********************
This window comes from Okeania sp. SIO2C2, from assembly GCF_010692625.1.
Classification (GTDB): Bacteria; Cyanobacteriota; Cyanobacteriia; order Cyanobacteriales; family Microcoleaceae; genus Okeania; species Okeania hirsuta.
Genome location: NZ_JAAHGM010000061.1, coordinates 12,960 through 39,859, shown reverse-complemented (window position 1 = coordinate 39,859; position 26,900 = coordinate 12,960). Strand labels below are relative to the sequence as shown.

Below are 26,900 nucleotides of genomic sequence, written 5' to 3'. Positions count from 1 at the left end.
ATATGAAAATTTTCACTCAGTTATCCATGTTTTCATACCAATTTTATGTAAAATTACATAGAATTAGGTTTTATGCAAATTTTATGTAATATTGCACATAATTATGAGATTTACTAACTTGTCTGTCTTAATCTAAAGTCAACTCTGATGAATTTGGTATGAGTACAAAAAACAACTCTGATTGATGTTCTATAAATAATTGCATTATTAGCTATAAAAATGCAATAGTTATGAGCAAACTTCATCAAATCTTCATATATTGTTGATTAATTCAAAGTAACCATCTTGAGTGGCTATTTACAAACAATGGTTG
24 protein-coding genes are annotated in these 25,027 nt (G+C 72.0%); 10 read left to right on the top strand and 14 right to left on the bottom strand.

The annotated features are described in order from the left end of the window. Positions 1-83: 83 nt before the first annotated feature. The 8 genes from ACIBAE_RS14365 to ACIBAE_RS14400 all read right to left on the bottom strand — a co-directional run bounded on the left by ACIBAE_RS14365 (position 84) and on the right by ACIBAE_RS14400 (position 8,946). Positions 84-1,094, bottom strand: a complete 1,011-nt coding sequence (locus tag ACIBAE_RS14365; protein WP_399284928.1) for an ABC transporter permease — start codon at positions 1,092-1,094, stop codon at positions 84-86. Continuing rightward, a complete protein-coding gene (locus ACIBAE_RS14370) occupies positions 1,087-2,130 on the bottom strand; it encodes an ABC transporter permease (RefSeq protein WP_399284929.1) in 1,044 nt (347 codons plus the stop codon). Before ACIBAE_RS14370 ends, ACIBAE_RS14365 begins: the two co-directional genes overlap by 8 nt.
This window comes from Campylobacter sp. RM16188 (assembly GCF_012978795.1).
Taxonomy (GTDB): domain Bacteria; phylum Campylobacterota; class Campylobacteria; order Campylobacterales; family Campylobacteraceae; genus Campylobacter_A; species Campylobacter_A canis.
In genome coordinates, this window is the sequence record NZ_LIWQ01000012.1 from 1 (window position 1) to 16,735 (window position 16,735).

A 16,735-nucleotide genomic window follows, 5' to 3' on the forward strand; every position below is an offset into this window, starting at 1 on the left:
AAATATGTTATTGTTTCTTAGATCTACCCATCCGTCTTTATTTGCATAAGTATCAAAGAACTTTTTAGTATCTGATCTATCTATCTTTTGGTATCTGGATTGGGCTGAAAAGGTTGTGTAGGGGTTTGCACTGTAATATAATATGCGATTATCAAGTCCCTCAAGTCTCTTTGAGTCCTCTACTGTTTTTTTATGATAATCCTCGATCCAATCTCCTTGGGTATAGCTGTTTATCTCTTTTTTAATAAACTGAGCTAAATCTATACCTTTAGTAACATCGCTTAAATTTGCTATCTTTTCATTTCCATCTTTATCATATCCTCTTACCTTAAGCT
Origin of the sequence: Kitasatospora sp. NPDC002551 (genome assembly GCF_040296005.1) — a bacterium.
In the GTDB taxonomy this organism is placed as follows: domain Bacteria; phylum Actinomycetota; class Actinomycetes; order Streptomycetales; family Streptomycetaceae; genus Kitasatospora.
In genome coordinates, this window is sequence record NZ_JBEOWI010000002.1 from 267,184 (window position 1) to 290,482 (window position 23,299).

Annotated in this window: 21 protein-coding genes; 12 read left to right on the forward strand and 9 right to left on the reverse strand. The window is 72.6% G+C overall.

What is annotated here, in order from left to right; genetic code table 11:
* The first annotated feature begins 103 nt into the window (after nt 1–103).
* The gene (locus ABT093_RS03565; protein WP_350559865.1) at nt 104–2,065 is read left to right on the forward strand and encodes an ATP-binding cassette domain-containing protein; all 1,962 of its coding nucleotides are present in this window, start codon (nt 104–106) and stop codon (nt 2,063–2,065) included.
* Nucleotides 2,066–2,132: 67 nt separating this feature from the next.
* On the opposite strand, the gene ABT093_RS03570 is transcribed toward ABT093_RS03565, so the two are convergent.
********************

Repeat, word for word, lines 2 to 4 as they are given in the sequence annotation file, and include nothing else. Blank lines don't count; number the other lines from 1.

Classification (GTDB): Bacteria; Cyanobacteriota; Cyanobacteriia; order Cyanobacteriales; family Microcoleaceae; genus Okeania; species Okeania hirsuta.
Genome location: NZ_JAAHGM010000061.1, coordinates 12,960 through 39,859, shown reverse-complemented (window position 1 = coordinate 39,859; position 26,900 = coordinate 12,960). Strand labels below are relative to the sequence as shown.

Below are 26,900 nucleotides of genomic sequence, written 5' to 3'. Positions count from 1 at the left end.